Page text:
Netribution is 21 today; expirements with Web Monetization
There's not been a new post here in over four years, so maybe Netribution's 21st birthday today is a good time to update on a little expirment with "Web Monetization" (their zee, not ours).
Web Monetization is a way to donate to the sites you visit without needing to have a separate subscription for them or even having to hit a donate button. After signing up with a provider (at the moment there's just Coil, who charge $5/month), as you wonder the web you drop tiny anonymous golden breadcrumbs – to any site with a wallet. I've long been dreaming of such a system, paying out a subscription proportional to time spent — so soon signed up, and now as I wonder the web, the extension I added to Firefox occasionally flashes green in the toolbar to say I’m paying/donating as I read: perhaps it’s the Coronavirus Tech Handbook, or the New Yorker for an article about the Queen’s Gambit.
Coil claims to pay out $0.36 per hour —falling once someone has spent $4.50 in a month— which might not sound like much, but compare earnings for a 4 minute track or short film: $0.024 on Coil versus Spotify’s $0.00437 or YouTube’s $0.00074. In other words, you’d need 42 plays of a song with Web Monetization to make $1, against 131 on Apple, 228 times on Spotify and 1351 times on YouTube (ref).
So I created a wallet via Uphold and added it to Netribution.co.uk, FundYourFilm.com and my personal sites on August 18th last year. Adding it just meant putting a single metatag to the header of the page pointing to my wallet –
<meta name="monetization" content="$ilp.uphold.com/iq6dEJDJGGQ7">. If you look in the source code of the New Yorker you’ll see
<meta name="monetization" content="$spsp.coil.com/donate/condenast”/>.
I had low expectations as Coil isn’t known and the concept is new – so it faces that vicious circle of not enough content to get subscribers, and not enough subscribers to get publishers. But, so far these sites have made £1.15! It's hardly giong to save journalism – but the tech works, and it's left me with a small bit of hope that following other attempts to solve 'subscription for the open web' – Flattr, Brave's Basic Attention Token and Scroll — we've finally got something that, like http or html, is a web protocol rather than a product from one corporation or specific browser.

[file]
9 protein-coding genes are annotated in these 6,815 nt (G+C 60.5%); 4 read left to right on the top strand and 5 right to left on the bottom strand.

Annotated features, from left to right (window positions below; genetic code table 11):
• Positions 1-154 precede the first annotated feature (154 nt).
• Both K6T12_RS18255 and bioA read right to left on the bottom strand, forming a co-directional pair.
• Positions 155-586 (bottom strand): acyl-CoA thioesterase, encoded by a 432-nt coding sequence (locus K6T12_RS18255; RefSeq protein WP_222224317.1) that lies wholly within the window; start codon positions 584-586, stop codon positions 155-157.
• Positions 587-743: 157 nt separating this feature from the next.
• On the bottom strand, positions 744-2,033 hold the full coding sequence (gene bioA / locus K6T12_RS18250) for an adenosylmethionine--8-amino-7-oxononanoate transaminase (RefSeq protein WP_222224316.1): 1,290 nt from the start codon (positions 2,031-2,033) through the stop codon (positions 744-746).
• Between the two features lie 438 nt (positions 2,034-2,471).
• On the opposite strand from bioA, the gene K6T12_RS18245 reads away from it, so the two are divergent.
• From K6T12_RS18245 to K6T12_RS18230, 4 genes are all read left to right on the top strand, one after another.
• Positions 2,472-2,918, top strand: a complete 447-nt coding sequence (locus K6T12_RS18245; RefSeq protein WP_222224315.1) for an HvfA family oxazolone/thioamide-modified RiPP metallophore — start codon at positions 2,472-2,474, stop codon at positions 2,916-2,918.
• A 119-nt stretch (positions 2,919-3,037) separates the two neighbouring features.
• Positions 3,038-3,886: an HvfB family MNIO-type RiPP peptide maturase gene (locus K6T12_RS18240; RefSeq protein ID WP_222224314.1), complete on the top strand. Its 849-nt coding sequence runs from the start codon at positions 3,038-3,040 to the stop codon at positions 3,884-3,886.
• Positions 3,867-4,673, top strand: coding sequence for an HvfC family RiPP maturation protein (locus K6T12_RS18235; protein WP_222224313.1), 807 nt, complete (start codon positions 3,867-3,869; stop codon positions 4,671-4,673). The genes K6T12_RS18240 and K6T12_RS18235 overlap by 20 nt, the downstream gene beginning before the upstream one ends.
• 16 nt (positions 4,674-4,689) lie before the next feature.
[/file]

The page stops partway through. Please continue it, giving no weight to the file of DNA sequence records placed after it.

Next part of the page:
While this of course opens up new challenges (Coil pays out to whoever puts a wallet on a page, but there's no way to prove yet they "own" the content on that page), it comes at a time when most web publishers are so starved of cash they've surrendered to advertising stalkbots, luring us in with clickbait headlines and opinion-news catering to our wishes and hopes, regardless if it's true or not. For as long as attention is more valuable than quality, we end up with 'scamdemic' content literally killing people. The adstalker attention economy has so many profitable tentacles –- from infrastructure to data farms to lawyers to to shock jocks to social media companies – the unfortunate truth that disinformation online has made the pandemic so more deadly and harder to control is regularly overlooked. The market isn't self-regulating at sufficient speed, while legislators face a very tough task to try and distinguish in law between free speech and life-threatening media, again not resolvable at sufficient speed. In the meantime there must be better ways to fund, and therefore incentivise, what the world consumes online.
Netribution soft launched on January 1st 2000, with our lead story that AOL was buying Time Warner. We didn't have a plan on how to pay the writers, beyond ‘get VC money’, and closed 99 weekly issues and one dotcom crash later. We relaunched in January 2006 amidst Web 2.0, when Google Ads looked like a way to print money just by getting people to visit our site. Netribution 2 let anyone post indie film related articles, but as new writers added fresh film articles, cartoons, interviews, reviews and news, and traffic grew — our $100 first month in Ads revenue shrank, as Google's Publisher Network grew and the relative value of ‘attention’ shrank with it. After a few more years, the only people posting content on Netribution were PR companies, link farms and me (sorry!) like a tiny microcosm of the wider web, where almost the only funding model for 'free' content outside of Wikipedia and Guardian's donation drives, had become the ad industry.